Shook is a new magazine stepping on where Straight No Chaser stepped off headed up by Mr. Jez Smadja. They just released No. 1 Vol. 1. Here’s an article of my mine originally written for them grabbed off of their blog.
On his travels to Ethiopia, the cradle of civilisation, Maga Bo delivers the verdict on the latest styles emering from this ancient kingdom and sheds some light on the music industry as the country enters a new millennium. For the full article, check the latest issue of SHOOK. Here’s a little extra we couldn’t squueze in.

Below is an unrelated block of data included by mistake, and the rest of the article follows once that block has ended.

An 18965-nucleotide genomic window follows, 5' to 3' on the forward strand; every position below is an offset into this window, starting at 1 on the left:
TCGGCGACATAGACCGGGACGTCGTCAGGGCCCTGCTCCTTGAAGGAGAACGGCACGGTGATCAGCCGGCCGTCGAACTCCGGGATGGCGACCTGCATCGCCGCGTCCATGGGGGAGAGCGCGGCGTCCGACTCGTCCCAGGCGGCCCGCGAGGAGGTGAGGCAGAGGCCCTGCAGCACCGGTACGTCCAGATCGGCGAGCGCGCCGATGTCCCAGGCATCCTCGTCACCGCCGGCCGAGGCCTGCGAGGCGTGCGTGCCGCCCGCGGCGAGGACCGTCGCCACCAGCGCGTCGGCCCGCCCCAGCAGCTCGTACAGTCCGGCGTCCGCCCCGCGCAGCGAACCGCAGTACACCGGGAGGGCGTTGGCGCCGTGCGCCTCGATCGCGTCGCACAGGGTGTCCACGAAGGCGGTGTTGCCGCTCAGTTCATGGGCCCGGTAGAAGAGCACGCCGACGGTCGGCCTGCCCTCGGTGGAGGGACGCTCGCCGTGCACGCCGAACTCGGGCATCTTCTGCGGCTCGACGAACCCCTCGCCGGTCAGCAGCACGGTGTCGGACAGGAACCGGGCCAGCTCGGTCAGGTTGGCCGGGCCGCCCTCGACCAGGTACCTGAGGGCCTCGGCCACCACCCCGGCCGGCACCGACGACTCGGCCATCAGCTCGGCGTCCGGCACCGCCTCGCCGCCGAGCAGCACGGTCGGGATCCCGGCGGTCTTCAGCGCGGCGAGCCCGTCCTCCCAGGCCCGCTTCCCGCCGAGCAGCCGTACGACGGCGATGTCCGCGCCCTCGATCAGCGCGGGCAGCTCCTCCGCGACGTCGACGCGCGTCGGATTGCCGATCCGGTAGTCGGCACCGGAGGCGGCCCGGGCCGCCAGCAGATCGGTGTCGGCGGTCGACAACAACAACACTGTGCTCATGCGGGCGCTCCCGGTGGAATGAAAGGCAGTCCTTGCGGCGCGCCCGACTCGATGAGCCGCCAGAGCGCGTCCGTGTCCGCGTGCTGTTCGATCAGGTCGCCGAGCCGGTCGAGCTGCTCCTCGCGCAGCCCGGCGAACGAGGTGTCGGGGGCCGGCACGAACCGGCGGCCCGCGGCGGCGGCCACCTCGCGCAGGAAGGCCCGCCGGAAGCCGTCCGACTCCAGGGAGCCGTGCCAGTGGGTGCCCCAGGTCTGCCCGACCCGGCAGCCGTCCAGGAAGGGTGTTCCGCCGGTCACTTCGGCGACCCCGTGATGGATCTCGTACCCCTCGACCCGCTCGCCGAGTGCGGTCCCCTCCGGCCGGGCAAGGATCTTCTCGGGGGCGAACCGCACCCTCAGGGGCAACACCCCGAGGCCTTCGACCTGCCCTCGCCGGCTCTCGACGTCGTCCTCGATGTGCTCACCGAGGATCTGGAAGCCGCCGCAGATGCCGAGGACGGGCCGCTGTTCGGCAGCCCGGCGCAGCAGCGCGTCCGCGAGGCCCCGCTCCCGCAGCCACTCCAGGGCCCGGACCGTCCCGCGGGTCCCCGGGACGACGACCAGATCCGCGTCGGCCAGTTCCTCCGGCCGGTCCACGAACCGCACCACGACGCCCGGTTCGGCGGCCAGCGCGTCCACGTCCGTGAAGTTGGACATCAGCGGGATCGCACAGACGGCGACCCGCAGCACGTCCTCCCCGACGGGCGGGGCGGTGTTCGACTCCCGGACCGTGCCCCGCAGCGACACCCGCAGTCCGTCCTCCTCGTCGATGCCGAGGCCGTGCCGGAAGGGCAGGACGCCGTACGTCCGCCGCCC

Lined by a zinc fence on one side and busy thoroughfare on the other, the electronic recycling and repair market in the Merkato area of Addis Ababa commands the entire sidewalk for 2 blocks. Freelance, self-taught electronics repairmen salvage all manner of appliances from telephones and flashlights to cassette and DVD players. Squatting down in front of a sea of chopped up circuit boards, wires, random electronic components, and gads of dissected radios and televisions, a man presses a radio to one ear in a feeble attempt to block out the noise all around and makes an adjustment with a screwdriver. Next to him, a shelf unit comprised of a stack of skeletons of television sets bursts with excess electronic pieces. He even sells jewelry – several necklaces with cassette capstan cogs as beads are on display. His neighbor deals exclusively in speakers – mix and match to taste. Another strictly deals with video equipment. Chat leaves are scattered all over the pavement and amongst the electronics. I am offered tea. A man says hello and shakes my hand. “This side very cheap, not like over there.” He motions to the row of electronic appliance stores which line the opposite side of the road extending in both directions. “Very good workers here.” And resourceful, too. Rummaging through the electronic component scrap heap, he finds what he’s looking for, quickly unscrews the back of the radio, jacks into the pirate electrical lead that the whole row of workers share with his soldering iron and proceeds to bring the radio back to life.